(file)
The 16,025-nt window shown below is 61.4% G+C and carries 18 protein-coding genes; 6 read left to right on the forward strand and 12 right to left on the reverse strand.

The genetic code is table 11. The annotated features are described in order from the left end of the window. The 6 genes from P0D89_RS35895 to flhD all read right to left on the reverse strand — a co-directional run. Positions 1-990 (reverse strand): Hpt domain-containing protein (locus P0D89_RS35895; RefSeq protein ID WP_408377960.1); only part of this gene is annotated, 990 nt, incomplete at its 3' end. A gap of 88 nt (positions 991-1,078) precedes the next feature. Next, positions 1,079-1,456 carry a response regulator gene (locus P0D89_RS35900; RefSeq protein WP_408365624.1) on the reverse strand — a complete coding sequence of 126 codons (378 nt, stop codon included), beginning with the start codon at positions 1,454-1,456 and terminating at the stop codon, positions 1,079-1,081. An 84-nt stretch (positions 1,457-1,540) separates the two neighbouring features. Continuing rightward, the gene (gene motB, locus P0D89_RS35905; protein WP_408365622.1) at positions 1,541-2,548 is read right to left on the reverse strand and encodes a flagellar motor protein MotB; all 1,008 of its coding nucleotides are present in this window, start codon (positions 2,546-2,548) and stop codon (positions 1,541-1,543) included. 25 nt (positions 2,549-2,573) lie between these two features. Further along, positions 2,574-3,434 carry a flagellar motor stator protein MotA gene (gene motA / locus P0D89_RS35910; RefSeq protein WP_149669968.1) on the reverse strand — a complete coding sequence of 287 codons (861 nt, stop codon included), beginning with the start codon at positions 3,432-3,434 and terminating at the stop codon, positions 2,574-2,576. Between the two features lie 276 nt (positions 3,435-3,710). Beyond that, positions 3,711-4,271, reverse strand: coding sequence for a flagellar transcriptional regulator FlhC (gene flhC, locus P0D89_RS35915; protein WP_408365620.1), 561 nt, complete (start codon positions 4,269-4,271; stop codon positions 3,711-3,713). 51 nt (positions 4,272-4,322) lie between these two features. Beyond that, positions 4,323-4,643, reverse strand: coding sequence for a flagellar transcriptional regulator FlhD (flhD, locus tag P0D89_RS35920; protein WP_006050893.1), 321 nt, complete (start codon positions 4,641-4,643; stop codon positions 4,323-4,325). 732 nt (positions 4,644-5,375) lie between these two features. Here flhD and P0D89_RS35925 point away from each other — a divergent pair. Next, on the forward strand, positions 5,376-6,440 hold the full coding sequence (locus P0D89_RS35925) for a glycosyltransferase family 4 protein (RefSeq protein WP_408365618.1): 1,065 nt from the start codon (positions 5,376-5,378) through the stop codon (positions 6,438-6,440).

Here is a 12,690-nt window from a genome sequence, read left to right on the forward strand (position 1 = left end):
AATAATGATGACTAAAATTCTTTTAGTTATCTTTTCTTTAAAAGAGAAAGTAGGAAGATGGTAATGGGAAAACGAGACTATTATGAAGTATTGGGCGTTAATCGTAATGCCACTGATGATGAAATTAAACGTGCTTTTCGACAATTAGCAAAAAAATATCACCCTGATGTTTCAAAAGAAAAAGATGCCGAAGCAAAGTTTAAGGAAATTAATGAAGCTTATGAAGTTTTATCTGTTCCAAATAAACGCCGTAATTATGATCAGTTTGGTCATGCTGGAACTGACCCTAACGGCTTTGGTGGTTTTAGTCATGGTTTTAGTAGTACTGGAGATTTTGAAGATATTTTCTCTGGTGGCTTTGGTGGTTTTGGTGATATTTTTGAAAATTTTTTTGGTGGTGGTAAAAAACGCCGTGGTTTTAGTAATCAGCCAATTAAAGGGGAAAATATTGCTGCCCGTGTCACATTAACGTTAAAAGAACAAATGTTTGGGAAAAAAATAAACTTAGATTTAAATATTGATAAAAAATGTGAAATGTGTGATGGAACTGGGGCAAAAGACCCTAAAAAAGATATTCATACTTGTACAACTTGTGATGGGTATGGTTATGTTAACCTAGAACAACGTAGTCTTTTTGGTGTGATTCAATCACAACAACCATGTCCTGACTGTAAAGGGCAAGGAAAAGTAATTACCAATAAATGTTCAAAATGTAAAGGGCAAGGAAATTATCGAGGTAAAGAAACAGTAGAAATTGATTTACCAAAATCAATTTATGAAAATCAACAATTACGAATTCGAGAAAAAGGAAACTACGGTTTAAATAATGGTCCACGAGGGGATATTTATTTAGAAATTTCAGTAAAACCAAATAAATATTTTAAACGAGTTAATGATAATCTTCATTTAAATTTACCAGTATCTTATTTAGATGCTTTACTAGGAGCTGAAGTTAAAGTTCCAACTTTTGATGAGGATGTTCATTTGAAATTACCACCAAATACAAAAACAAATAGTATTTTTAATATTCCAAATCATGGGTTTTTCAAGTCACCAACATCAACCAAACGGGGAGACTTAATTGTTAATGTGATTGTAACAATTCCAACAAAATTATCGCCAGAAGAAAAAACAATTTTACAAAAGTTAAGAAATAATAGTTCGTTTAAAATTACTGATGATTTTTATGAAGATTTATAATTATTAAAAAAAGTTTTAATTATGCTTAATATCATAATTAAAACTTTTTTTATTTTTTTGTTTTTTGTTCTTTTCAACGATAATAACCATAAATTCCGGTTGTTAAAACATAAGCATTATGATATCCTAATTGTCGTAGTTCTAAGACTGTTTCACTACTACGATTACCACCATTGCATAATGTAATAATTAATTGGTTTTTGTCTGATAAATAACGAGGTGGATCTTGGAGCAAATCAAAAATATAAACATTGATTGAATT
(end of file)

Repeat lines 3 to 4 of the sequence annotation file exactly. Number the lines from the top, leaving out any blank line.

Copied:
Here is a 12,690-nt window from a genome sequence, read left to right on the forward strand (position 1 = left end):
AATAATGATGACTAAAATTCTTTTAGTTATCTTTTCTTTAAAAGAGAAAGTAGGAAGATGGTAATGGGAAAACGAGACTATTATGAAGTATTGGGCGTTAATCGTAATGCCACTGATGATGAAATTAAACGTGCTTTTCGACAATTAGCAAAAAAATATCACCCTGATGTTTCAAAAGAAAAAGATGCCGAAGCAAAGTTTAAGGAAATTAATGAAGCTTATGAAGTTTTATCTGTTCCAAATAAACGCCGTAATTATGATCAGTTTGGTCATGCTGGAACTGACCCTAACGGCTTTGGTGGTTTTAGTCATGGTTTTAGTAGTACTGGAGATTTTGAAGATATTTTCTCTGGTGGCTTTGGTGGTTTTGGTGATATTTTTGAAAATTTTTTTGGTGGTGGTAAAAAACGCCGTGGTTTTAGTAATCAGCCAATTAAAGGGGAAAATATTGCTGCCCGTGTCACATTAACGTTAAAAGAACAAATGTTTGGGAAAAAAATAAACTTAGATTTAAATATTGATAAAAAATGTGAAATGTGTGATGGAACTGGGGCAAAAGACCCTAAAAAAGATATTCATACTTGTACAACTTGTGATGGGTATGGTTATGTTAACCTAGAACAACGTAGTCTTTTTGGTGTGATTCAATCACAACAACCATGTCCTGACTGTAAAGGGCAAGGAAAAGTAATTACCAATAAATGTTCAAAATGTAAAGGGCAAGGAAATTATCGAGGTAAAGAAACAGTAGAAATTGATTTACCAAAATCAATTTATGAAAATCAACAATTACGAATTCGAGAAAAAGGAAACTACGGTTTAAATAATGGTCCACGAGGGGATATTTATTTAGAAATTTCAGTAAAACCAAATAAATATTTTAAACGAGTTAATGATAATCTTCATTTAAATTTACCAGTATCTTATTTAGATGCTTTACTAGGAGCTGAAGTTAAAGTTCCAACTTTTGATGAGGATGTTCATTTGAAATTACCACCAAATACAAAAACAAATAGTATTTTTAATATTCCAAATCATGGGTTTTTCAAGTCACCAACATCAACCAAACGGGGAGACTTAATTGTTAATGTGATTGTAACAATTCCAACAAAATTATCGCCAGAAGAAAAAACAATTTTACAAAAGTTAAGAAATAATAGTTCGTTTAAAATTACTGATGATTTTTATGAAGATTTATAATTATTAAAAAAAGTTTTAATTATGCTTAATATCATAATTAAAACTTTTTTTATTTTTTTGTTTTTTGTTCTTTTCAACGATAATAACCATAAATTCCGGTTGTTAAAACATAAGCATTATGATATCCTAATTGTCGTAGTTCTAAGACTGTTTCACTACTACGATTACCACCATTGCATAATGTAATAATTAATTGGTTTTTGTCTGATAAATAACGAGGTGGATCTTGGAGCAAATCAAAAATATAAACATTGATTGAATT